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5 responses to “4e Excerpt: Economy & Reward

  1. Michael Dingler

    Games and economics just don’t mix. This has been a problem in any game where it was possible to “upgrade” the players just by spending money, e.g. fantasy games with made-to-order magical items and cyberpunk games.

    Yet I don’t see why 4e should be a bigger problem than 3e here. The current ruleset has similar tables. Players crafting just the items that you need is a bigger problem, and lowering the selling price actually makes this more expensive and you’re more likely to wear and wield the loot you’ve got.

    Don’t get me wrong, I find that putting list prices on magic items has always been a wrong idea, players crafting them in a reasonable amount of time (days or weeks) is even worse. Both inherently lead to a point-buy game within a level-based game…

  2. Well, I totally agree that 3e took a big step in this direction with the “trivially easy to make” magic items, that is one of the major sources of the last problem in my post. But this “fix,” if one can call it that, tries to repair that rule just by making the “world stupider around it.”

    I think that you’re right, the real fix is to make magic items harder to make – not impossible like in 1e/2e, but more than a couple days of labor certainly. My gaming group is always amused at their wizards consuming a huge mound of coins and pooping out a magic item a day later…

  3. Michael Dingler

    Adjusting the world to the game seems to be the general leitmotif of 4e. This has been evident in previous editions, too, although never as strong as now (e.g. when all the assasins died after the 1e/2e switch).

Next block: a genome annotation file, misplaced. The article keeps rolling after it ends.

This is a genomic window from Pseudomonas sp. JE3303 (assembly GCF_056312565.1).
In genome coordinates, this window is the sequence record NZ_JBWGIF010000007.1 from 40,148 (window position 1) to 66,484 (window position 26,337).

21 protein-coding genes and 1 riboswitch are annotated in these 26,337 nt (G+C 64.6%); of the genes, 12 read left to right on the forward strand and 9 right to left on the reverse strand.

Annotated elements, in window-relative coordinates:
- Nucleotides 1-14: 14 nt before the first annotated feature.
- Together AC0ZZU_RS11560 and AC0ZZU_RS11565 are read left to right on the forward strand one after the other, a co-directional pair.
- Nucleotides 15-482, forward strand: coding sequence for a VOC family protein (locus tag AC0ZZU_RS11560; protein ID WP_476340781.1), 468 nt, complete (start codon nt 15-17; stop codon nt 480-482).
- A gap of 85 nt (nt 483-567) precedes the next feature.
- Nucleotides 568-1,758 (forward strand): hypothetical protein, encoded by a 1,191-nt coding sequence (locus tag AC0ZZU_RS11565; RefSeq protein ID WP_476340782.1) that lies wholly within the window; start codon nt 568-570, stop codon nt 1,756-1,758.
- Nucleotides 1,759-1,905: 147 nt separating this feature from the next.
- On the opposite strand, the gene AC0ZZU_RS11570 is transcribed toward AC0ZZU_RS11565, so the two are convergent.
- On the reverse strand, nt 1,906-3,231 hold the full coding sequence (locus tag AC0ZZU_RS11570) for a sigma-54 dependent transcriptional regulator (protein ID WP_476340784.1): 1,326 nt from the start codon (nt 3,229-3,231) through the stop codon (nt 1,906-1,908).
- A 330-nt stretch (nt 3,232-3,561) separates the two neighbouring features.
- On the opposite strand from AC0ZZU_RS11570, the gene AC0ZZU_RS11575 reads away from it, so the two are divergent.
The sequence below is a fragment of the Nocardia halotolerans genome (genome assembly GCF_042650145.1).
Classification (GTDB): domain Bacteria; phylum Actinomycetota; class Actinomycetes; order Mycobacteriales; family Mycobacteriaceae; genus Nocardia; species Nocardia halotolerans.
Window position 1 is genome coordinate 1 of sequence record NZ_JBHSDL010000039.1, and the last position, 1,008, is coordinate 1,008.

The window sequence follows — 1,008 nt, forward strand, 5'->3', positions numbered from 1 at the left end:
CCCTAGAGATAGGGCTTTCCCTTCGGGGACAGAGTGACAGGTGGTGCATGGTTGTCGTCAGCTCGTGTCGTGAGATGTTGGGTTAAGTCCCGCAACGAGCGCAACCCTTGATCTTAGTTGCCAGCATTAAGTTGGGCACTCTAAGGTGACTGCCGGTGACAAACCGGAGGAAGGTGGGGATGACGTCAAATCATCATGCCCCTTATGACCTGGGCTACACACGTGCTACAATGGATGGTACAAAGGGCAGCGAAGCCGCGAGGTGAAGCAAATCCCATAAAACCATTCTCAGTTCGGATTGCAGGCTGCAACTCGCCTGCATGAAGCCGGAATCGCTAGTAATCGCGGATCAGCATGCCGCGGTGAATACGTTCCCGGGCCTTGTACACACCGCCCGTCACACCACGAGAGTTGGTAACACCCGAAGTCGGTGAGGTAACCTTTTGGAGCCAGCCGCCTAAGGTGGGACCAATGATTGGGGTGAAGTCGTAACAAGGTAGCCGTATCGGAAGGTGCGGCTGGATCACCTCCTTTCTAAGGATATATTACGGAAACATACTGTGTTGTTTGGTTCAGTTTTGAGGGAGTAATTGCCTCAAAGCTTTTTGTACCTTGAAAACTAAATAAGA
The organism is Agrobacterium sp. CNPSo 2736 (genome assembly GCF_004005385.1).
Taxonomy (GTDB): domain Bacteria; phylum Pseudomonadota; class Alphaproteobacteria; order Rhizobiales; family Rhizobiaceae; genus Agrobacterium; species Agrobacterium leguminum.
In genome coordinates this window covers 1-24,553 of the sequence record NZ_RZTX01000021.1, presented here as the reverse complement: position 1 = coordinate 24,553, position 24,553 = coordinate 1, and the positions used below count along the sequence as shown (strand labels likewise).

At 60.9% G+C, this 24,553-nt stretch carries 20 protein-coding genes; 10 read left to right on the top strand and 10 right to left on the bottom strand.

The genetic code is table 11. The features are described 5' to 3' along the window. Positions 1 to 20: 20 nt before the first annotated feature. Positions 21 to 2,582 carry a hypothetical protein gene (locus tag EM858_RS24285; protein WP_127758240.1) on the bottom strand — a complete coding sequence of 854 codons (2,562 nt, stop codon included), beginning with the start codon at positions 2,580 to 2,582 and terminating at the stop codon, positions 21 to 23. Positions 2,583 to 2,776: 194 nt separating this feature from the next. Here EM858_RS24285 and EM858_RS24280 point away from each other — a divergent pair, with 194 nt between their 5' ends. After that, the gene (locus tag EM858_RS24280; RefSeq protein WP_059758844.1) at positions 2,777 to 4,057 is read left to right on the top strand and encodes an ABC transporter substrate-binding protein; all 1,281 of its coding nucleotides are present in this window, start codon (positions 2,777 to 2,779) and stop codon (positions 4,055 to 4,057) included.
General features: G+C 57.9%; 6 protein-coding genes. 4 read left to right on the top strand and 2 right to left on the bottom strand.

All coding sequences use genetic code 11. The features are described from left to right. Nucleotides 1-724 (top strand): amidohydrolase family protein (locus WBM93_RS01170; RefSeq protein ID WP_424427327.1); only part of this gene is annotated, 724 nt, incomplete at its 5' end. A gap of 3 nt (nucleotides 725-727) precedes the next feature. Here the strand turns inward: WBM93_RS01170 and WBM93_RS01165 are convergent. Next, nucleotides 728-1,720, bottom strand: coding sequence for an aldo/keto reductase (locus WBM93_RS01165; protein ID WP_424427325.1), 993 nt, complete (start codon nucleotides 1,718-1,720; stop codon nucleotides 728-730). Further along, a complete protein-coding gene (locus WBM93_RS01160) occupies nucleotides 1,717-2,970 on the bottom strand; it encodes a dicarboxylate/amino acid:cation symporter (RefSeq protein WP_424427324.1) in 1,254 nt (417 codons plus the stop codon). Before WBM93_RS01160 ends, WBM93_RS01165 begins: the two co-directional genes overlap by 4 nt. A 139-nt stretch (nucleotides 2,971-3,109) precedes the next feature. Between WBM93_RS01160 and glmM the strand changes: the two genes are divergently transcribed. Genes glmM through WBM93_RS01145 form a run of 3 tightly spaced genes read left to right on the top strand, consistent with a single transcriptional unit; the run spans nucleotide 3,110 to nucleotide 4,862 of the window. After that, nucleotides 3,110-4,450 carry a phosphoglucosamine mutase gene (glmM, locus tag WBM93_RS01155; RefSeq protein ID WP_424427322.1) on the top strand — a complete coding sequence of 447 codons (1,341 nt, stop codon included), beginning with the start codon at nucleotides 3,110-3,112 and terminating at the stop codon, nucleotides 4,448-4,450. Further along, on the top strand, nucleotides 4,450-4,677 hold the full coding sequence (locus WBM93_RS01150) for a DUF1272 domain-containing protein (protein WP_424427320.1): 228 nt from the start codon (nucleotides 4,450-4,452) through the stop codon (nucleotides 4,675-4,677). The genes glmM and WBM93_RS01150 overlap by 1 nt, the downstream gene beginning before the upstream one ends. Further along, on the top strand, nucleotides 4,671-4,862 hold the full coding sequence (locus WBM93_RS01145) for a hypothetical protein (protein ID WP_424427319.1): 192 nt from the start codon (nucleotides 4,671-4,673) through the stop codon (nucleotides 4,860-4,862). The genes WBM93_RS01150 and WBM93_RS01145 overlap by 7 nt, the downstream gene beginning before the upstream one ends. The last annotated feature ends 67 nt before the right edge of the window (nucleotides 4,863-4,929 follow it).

This will make it harder and harder to just use the rules for your own world. You’d have to make concessions that go far beyond the usual divine/arcane split or other minor changes. 3e already was a rather delicate system, where changing one minor sub-system brought the whole mess coming down. And now that usage of the property by third parties doesn’t seem to be as important anymore, there’s nothing to hold the developers back. We will be getting a very fine-tuned, comprehensible system that’s still rich in options from this effort. From a pure mechanical aspect, I have no doubt that this will be the best iteration ever.

    And it will be the least generic. Either you buy in to all the prerequisites, or you won’t be happy. For me, this is a big issue…

  4. As far as the loot distribution tables, I’m having a hard time understanding your objections here. This is just another tool for DM’s, and I’ll probably use it maybe 50 or 75% of the time. But if i want to throw in an artifact, or a cache of low level magic items, or a nearly priceless named gem with a history, be damn well sure i’m gonna. Nothing limits the DM’s choices or campaign variation – the DM runs the game. Period.

    All these treasure tables offer is a faster, off the cuff method of generating treasure and a better defined baseline – both of which are pluses IMHO.

    I agree though that “disenchanting” magic items for components to make other magic items is way too derivative of WOW. There’s five of you around a table, you don’t have to deal with economy the same way a MMORPG does. I play enough WOW as it is, I turn to tabletop gaming for other reasons.

  5. @Sean: Well, two things – one, WotC is deliberately shifting 4e to minimize the DM’s power, both real and implicit. More and more the game itself is working against the “old school” theory of the DM runs the game and whatever they want to do goes.

    Two, you can’t rate a game system based on what we’d do when we ignore the rules as written! If I am making it up myself anyway, there’s no reason to buy their books. It’d be one thing if the DMG was looking like it’s full of goodness with some bad bits – mostly it’s looking like it’s full of badness.